Well, let’s hope it all works out.  It’s been a rather bad year for the good people of Brazil!

P.S. You can listen to my show (Canto Talk) and follow me on Twitter.

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Written by scantojr

January 15, 2017 at 7:26 am

‘Austerity’ now comes to Brazil

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(My new American Thinker post)

Over the last 18 months, the Brazilian economy, one of the Top 10 GDPs in the world, has been in a “funk”, i.e. minus 3.8% growth in 2015 and about minus 3% is expected in 2016.     

Can you remember the last time that the U.S. economy had back to back declines like that? We would call it a very bad recession.

Add to that the political crisis and Brazilians are not a happy bunch.   

This week, President Michel Temer, who followed the impeached President Dilma Rousseff, announced some tough austerity measures

Mr. Temer insisted on Tuesday that the spending cap was needed to lift Brazil out of the country’s most severe economic crisis in decades. 


He called the Senate vote an “extraordinary victory,” though various senators from his coalition refrained from voting, diminishing support for the measure after a first round of voting.

The positioning against Mr. Temer comes as he grapples with claims that he solicited millions of dollars in illegal campaign donations from Odebrecht, a Brazilian construction giant. 

In addition, Mr. Temer is embroiled in a scandal over claims that he pressured a cabinet minister to assist an ally in a property deal.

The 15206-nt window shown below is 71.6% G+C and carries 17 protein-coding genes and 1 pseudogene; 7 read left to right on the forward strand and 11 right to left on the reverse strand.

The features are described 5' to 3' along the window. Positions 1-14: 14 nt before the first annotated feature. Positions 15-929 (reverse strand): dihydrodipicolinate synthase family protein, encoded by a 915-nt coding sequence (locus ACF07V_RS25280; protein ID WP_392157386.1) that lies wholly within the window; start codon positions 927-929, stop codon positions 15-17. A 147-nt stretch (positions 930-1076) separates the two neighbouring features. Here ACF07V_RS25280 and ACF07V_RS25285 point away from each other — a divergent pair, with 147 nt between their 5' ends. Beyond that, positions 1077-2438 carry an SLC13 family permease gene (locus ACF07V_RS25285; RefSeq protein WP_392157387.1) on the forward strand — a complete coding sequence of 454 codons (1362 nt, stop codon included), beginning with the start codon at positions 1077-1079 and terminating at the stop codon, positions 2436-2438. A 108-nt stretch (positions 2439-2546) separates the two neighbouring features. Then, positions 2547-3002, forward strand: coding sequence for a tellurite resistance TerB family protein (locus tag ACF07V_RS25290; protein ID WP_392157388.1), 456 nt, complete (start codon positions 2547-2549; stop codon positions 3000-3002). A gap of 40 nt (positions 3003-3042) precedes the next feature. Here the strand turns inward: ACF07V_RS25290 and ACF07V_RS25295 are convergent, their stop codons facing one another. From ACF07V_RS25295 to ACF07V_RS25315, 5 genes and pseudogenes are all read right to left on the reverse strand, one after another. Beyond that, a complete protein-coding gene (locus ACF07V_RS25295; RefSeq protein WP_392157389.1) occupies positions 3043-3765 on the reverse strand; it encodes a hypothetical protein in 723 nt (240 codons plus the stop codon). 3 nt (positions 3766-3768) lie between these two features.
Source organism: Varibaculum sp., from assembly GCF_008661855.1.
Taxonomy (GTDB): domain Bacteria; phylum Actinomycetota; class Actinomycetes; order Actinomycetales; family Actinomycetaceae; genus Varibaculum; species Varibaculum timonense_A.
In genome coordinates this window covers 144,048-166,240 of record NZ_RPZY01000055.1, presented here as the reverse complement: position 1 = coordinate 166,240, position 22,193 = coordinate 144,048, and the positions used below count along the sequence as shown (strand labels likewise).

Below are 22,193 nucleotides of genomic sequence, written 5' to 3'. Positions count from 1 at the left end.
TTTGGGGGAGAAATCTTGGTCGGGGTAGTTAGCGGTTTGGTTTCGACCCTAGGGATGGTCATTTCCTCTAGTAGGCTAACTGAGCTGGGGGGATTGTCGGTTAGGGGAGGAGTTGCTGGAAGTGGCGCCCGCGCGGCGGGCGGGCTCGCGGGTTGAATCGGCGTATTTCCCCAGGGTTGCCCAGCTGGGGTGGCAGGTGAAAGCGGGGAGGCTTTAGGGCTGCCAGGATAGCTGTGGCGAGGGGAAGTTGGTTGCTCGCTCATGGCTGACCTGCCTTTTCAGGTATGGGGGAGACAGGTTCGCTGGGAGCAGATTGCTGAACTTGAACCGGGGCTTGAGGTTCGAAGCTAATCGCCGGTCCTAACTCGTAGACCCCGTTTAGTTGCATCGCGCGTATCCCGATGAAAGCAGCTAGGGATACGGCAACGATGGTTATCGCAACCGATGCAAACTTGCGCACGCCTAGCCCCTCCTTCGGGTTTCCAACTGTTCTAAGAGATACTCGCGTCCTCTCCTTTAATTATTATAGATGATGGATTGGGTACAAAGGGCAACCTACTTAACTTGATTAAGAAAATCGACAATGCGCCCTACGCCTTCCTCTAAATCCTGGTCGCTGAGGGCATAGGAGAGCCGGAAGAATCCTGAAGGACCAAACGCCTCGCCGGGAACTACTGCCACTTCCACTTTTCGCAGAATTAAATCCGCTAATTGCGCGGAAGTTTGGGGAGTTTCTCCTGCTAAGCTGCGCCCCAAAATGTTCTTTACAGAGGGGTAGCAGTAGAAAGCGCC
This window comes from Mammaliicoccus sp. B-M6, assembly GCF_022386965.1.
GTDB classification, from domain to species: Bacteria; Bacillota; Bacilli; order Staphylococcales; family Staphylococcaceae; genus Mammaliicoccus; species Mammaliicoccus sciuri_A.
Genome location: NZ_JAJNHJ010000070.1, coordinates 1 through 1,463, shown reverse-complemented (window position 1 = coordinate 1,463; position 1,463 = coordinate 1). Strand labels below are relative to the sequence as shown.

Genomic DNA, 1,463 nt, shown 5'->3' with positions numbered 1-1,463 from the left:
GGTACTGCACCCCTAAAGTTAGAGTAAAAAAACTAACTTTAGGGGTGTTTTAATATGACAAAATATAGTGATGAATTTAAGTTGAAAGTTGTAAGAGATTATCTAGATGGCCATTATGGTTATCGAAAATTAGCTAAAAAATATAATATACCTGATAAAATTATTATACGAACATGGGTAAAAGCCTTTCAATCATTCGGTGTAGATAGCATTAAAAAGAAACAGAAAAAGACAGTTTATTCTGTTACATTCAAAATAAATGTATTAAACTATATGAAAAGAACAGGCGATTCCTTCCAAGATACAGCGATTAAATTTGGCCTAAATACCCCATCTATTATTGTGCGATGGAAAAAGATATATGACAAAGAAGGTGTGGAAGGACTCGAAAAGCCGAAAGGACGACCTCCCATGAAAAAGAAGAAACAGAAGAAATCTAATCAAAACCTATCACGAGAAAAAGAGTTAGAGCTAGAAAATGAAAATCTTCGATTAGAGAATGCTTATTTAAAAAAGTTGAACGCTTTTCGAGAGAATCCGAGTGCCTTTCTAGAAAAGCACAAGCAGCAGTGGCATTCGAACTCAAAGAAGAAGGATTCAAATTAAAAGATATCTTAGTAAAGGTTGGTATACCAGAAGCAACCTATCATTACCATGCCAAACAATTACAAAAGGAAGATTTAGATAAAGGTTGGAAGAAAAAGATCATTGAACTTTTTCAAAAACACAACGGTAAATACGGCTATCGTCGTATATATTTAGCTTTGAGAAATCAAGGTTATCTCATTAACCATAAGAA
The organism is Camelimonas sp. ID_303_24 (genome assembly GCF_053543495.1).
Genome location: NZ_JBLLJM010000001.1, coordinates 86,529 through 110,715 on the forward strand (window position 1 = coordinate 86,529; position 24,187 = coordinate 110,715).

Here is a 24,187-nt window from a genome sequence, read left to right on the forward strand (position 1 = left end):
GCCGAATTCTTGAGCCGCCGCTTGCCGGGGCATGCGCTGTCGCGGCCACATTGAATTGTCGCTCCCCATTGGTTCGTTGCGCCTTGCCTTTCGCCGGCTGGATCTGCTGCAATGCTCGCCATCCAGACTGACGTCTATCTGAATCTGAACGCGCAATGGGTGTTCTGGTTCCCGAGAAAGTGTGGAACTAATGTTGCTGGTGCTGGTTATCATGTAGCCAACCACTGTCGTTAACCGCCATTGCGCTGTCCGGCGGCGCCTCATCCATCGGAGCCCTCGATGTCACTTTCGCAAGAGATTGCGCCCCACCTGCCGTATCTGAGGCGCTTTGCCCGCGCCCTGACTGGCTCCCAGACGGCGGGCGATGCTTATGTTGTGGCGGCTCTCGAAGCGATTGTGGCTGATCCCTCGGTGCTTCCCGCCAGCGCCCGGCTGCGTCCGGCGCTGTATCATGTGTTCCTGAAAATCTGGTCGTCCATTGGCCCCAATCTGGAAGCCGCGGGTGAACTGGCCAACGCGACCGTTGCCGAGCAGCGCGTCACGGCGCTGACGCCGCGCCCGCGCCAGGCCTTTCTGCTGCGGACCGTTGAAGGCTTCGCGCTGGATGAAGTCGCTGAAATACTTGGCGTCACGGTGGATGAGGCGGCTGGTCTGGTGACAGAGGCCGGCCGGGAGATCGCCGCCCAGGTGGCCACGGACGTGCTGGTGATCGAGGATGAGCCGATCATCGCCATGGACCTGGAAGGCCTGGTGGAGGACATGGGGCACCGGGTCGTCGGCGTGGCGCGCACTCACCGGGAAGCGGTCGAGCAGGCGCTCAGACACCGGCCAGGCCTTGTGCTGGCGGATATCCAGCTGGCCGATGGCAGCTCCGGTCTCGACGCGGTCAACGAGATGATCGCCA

President Temer is going in the right direction. His center-right instincts have my support and probably those of most business people. However, I am not sure that he will be around when the country reaches the intended destination of a more vibrant economy.     

At times like these, or when a president calls on his countrymen to make sacrifices for the common good, it is very difficult to have a leader under an ethical cloud. Fair or unfair, most Brazilians see him as another politician who needs to go through the “car wash” or the Brazilian expression similar to Mr. Trump’s “drain the swamp”.   

Brazilians just don’t trust anymore, an understandable position given everything that has come out about the people running their country.     
The good news is that stories of corruption and graft fill the pages everyday. In other words, a lot of cars are getting washed.